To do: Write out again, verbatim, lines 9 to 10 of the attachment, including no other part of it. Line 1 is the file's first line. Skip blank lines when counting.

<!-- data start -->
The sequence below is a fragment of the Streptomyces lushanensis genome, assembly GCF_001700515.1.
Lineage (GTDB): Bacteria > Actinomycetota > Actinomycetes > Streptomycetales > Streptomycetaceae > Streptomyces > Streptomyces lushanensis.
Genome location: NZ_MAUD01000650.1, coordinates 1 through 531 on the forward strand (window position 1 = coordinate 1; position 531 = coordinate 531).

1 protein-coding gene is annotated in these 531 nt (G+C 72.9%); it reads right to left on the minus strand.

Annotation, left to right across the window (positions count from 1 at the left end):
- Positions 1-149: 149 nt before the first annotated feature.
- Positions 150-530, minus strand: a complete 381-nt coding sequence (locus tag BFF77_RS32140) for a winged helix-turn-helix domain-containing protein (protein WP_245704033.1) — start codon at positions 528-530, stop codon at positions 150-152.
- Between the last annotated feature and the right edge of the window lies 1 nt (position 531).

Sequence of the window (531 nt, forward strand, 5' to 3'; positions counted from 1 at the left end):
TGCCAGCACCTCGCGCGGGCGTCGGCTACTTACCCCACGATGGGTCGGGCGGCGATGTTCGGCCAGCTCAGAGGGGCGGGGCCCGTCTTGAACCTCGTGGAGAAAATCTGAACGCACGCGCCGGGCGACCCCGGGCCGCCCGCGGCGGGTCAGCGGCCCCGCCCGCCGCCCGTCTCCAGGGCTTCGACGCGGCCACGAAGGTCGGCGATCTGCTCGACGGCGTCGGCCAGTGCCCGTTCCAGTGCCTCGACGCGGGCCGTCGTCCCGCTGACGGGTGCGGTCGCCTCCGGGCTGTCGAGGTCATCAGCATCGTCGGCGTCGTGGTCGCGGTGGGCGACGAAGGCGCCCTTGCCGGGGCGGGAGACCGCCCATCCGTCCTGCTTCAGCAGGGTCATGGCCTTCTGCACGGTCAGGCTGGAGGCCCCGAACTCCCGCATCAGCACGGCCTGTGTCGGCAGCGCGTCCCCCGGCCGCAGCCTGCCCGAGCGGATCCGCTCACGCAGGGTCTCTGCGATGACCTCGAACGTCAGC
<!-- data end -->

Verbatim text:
Sequence of the window (531 nt, forward strand, 5' to 3'; positions counted from 1 at the left end):
TGCCAGCACCTCGCGCGGGCGTCGGCTACTTACCCCACGATGGGTCGGGCGGCGATGTTCGGCCAGCTCAGAGGGGCGGGGCCCGTCTTGAACCTCGTGGAGAAAATCTGAACGCACGCGCCGGGCGACCCCGGGCCGCCCGCGGCGGGTCAGCGGCCCCGCCCGCCGCCCGTCTCCAGGGCTTCGACGCGGCCACGAAGGTCGGCGATCTGCTCGACGGCGTCGGCCAGTGCCCGTTCCAGTGCCTCGACGCGGGCCGTCGTCCCGCTGACGGGTGCGGTCGCCTCCGGGCTGTCGAGGTCATCAGCATCGTCGGCGTCGTGGTCGCGGTGGGCGACGAAGGCGCCCTTGCCGGGGCGGGAGACCGCCCATCCGTCCTGCTTCAGCAGGGTCATGGCCTTCTGCACGGTCAGGCTGGAGGCCCCGAACTCCCGCATCAGCACGGCCTGTGTCGGCAGCGCGTCCCCCGGCCGCAGCCTGCCCGAGCGGATCCGCTCACGCAGGGTCTCTGCGATGACCTCGAACGTCAGC